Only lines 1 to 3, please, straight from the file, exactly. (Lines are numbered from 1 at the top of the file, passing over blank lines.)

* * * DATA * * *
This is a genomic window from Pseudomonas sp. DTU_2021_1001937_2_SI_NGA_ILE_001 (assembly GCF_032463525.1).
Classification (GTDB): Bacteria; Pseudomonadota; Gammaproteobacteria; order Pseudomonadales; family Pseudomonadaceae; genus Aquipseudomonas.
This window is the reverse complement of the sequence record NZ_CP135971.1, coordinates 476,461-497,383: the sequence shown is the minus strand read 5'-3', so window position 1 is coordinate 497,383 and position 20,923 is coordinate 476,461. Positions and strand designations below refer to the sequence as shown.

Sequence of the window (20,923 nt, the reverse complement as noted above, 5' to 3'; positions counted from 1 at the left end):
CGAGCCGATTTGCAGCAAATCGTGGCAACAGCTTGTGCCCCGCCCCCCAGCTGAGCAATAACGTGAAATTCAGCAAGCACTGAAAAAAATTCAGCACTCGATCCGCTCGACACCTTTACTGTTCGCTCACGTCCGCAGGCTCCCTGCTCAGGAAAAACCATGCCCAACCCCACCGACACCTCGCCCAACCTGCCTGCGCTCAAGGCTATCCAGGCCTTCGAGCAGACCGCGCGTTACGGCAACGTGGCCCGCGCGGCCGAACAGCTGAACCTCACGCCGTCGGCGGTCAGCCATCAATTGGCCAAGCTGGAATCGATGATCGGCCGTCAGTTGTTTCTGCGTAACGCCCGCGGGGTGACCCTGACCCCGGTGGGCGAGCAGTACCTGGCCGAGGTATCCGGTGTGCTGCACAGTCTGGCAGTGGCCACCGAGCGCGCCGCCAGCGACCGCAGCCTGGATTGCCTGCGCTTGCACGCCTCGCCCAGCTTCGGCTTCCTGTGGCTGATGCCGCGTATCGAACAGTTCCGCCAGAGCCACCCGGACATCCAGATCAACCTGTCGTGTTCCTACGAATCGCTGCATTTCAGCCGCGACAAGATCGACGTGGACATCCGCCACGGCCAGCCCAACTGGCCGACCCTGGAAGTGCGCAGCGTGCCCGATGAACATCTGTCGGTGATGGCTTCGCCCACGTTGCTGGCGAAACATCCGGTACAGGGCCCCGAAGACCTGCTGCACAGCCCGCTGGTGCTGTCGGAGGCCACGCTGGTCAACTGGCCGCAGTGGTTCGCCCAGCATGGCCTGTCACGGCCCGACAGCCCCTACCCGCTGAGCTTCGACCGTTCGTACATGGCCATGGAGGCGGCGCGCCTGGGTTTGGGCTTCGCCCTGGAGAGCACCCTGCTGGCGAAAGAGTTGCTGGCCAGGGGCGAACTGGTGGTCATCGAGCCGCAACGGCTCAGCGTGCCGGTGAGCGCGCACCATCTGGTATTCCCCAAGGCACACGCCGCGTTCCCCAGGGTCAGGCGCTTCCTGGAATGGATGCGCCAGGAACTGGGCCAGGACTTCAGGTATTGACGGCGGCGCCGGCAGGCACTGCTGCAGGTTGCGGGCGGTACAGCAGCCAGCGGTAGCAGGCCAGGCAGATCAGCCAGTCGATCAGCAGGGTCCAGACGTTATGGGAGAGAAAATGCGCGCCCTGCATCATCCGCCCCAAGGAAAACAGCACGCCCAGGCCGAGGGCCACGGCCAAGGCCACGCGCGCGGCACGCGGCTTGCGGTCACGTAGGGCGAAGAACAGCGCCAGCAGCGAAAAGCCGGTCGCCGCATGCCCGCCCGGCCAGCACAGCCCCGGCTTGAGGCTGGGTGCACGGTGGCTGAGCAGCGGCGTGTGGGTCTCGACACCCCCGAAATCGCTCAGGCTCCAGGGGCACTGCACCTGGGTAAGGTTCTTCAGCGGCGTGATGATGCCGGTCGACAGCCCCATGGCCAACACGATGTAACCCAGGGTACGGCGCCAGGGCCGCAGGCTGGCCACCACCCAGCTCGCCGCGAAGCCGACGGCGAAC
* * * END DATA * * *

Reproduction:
This is a genomic window from Pseudomonas sp. DTU_2021_1001937_2_SI_NGA_ILE_001 (assembly GCF_032463525.1).
Classification (GTDB): Bacteria; Pseudomonadota; Gammaproteobacteria; order Pseudomonadales; family Pseudomonadaceae; genus Aquipseudomonas.
This window is the reverse complement of the sequence record NZ_CP135971.1, coordinates 476,461-497,383: the sequence shown is the minus strand read 5'-3', so window position 1 is coordinate 497,383 and position 20,923 is coordinate 476,461. Positions and strand designations below refer to the sequence as shown.